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General news and features

School board cuts taxes

schools-general-fund-chart

Pickens County schools general fund. Revenue source comparison, FY01 to FY18. **FY17 & 18 figures based on budgeted revenue.

        Following a vote to lower the millage rate by the school board earlier this month, the Progress sat down with Superintendent Carlton Wilson and school finance director Amy Smith.

This marks the largest rollback in the millage rate in seven years and the second straight year of cuts.

The tax rate for 2017 was approved at 15.66 mills, down from 15.98 last year and from 16.1 mills the four years prior.

        In terms of local tax dollars (mostly from property taxes) the schools will budget to collect $21,416,418 for 2017, only slightly lower than the amount collected last year, but almost $900,000 lower than the amount collected 2012, when they budgeted for $22.3 million in local taxes.

        See full story, which includes comments from the schools finance officer and superintendent, in this week's print or online edition. 

Clean up underway after Irma

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On Thursday Clean up crews continue clearing downed trees across the county this morning after Irma's high winds raged for much of Monday night. Schools remained closed Thursday and many areas of the county were still without power.

Reports from the County Emergency Operation Center was that east Pickens, along Cove Road (pictured above) took the worst of the damage, but that there was damage in all sections of the county.

Safety tips for downed power lines

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Downed powerlines on Grandview Road Tueday morning. 

 

     Strong winds that blew through Pickens County last night, Monday, Sept. 11th and downed numerous trees and powerlines. Here are some safety tips from Georgia Power about what you should do if you see a downed powerline. 

 

Stay away from downed power lines. Always assume a downed power line is live and life-threatening. Keep children and pets away from downed lines. Do not attempt to remove a person or animal caught in power lines. Call 911 for help. Do not attempt to remove tree limbs or any other object from a downed line. If you see a downed line, call your electric company or your police or fire department to have the downed line barricaded until it can be repaired. Warn others to stay away.

 

Never drive over a downed line or under a low-hanging line. Beware of downed lines touching a vehicle. Stay away from the vehicle and the line. If a power line hits your car while you're inside, stay put and wait for help. If the car catches fire, then jump clear without touching metal and the ground at the same time. Shuffle away keeping both feet on the ground.

 

Just released, "Haunted North Georgia"

New book coming just in time for Halloween

 

haunted-north-ga

Photo/ historypress.com

   Haunted North Georgia will be available for purchase in early October.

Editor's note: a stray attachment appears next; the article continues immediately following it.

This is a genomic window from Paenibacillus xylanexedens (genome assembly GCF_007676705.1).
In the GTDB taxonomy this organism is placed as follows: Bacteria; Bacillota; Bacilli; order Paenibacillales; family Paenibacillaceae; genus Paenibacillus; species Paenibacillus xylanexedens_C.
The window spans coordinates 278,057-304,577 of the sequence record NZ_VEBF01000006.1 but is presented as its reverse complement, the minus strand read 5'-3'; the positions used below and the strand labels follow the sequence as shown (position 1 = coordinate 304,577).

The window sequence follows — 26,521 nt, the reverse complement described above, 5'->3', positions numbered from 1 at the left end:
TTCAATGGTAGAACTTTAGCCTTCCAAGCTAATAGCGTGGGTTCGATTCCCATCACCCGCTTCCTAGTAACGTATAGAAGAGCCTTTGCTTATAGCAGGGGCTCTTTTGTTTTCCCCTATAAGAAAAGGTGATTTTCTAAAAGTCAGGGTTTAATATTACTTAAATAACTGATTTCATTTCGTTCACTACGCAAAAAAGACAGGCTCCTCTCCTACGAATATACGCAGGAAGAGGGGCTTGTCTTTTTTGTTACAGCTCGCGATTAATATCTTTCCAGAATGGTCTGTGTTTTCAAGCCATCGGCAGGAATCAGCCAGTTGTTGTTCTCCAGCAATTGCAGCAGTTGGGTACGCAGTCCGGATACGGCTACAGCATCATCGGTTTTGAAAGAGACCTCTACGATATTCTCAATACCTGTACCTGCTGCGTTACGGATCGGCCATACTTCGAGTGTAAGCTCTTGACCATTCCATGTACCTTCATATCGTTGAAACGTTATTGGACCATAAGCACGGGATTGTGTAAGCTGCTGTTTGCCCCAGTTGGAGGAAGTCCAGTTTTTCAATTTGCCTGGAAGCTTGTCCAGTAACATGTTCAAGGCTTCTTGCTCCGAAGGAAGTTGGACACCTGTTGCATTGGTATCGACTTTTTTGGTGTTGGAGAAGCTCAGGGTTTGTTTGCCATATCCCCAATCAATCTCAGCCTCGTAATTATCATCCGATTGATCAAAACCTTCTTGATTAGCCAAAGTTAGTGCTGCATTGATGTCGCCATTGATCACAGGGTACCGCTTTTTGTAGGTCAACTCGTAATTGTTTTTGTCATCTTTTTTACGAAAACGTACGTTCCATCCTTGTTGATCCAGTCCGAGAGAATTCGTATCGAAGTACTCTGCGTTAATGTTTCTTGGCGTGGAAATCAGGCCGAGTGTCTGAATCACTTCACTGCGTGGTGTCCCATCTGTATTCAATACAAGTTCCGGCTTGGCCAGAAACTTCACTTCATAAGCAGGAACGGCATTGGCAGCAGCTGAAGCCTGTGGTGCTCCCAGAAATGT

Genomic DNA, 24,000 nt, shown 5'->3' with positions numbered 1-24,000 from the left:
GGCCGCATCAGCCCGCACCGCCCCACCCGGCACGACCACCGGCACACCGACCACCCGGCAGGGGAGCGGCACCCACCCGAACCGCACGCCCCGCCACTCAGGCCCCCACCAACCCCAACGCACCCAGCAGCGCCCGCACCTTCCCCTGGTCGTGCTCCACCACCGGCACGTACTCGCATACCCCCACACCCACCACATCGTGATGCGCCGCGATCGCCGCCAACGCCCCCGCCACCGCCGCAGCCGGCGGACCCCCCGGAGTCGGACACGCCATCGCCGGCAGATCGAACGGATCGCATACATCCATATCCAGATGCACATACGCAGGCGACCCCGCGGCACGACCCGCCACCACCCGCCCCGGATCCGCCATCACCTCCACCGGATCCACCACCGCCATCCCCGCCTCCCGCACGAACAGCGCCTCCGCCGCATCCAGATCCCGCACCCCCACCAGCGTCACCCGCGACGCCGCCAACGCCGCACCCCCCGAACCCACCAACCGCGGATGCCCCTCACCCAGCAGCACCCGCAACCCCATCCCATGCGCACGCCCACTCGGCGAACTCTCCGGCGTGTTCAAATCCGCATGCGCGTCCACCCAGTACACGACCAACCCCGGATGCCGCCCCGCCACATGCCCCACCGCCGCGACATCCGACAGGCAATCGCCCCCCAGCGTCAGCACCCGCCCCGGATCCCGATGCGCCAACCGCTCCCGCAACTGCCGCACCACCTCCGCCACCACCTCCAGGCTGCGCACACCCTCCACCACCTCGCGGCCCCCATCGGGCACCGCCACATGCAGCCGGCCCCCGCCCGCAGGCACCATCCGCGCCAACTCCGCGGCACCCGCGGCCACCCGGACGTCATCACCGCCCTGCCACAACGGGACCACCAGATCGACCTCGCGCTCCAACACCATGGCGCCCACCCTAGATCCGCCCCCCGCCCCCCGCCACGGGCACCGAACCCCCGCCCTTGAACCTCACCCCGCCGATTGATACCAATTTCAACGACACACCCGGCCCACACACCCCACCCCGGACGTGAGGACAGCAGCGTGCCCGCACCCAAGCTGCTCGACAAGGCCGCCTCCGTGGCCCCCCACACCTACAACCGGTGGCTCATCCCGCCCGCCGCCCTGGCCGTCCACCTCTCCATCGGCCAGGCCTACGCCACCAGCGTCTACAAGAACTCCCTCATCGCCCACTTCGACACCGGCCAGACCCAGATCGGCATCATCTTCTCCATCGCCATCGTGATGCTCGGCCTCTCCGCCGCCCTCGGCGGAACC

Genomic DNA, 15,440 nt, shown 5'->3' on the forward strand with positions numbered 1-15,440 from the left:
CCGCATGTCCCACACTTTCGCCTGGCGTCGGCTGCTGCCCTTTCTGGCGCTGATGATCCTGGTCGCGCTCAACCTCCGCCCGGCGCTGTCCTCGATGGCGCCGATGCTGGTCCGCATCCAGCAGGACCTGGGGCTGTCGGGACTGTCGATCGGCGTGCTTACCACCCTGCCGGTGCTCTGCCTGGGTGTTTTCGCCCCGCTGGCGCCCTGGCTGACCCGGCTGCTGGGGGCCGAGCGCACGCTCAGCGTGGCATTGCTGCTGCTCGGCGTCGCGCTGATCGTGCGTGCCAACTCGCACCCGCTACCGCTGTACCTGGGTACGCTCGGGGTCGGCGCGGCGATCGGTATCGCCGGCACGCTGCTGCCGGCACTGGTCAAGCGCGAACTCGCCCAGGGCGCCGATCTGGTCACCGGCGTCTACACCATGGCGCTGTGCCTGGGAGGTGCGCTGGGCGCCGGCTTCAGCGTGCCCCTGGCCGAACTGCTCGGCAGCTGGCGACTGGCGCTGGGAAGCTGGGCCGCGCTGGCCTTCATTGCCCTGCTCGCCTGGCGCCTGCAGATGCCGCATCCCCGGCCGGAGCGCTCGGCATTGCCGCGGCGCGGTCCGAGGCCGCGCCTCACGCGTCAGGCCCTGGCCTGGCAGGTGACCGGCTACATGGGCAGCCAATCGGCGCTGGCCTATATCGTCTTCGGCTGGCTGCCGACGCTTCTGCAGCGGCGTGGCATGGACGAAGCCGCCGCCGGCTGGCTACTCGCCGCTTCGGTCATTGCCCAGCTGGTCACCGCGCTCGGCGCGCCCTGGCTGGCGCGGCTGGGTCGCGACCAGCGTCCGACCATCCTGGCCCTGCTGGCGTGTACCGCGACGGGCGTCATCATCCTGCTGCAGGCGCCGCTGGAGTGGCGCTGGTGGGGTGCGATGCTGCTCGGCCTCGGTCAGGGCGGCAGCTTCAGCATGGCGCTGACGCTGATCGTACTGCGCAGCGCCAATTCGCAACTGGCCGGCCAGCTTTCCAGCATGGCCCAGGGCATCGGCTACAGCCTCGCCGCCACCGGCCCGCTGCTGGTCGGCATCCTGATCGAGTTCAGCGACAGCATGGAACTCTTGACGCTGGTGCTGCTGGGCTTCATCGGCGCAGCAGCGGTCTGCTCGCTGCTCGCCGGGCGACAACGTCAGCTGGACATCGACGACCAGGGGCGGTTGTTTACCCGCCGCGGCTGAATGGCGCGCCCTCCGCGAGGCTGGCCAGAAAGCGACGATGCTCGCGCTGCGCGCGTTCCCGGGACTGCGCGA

By David R. Altman

Books & Writers Editor

 

If you’re always looking for a good ghost story—even one you can check out for yourself--there’s a new book coming in October that will be right down your alley.

It’s called Haunted North Georgia, written by author Jim Miles of Warner Robins, and it’s part of a three-book series about ghost stories from each of Georgia’s 159 counties.

This book is an easy read. In fact, for those young adult readers who might want to do a book report on the topic of ghost stories, Miles has made it very easy.

The north Georgia edition actually covers more than what most of us consider north Georgia, as it conveys stories from Rockdale County to Cobb County and, yes, those counties closer to home, including Pickens, Gilmer and Fannin.

Catheads to buttermilk: The business of biscuits

biscuit-maker

BIG, FLUFFY, AND DON’T SCRIMP ON THE BUTTER - Biscuit Maker owner Bambi Winfrey and her crew bake hundreds of biscuits from the carry-out only location every morning. Breakfast biscuits are sold to hungry, on-the-go customers at convenience stores, restaurants, and fast-food chains across the county.

Damon Howell / Photo

 

Just before 9 a.m. on Friday, Betty McCoy, the cook at West End General Store, was filling orders as quickly as they came in. Fresh eggs were cracked. Bacon sizzled on the flat iron. A hot pan of cathead biscuits was coming out of the oven. 

A few customers got their breakfast on a plate and bellied up at tables inside, but most stood in line at the register to take their foil-wrapped rations to go. 

The scene mimicked so many other convenience stores and fast food chains in the morning – a frenzied rush of people who want to eat breakfast quickly before the work day, coupled with old timers and early risers who’d rather sit and enjoy. Each meal is different – some have tenderloin, some country ham, others bacon and eggs or gravy - but the common thread is the biscuit, a point of culinary pride for Southerners that evokes passionate discussion and clear-cut opinions about what makes one good. 

Only a few generations ago biscuits were made at home by women, a mom or grandma, but the landscape has changed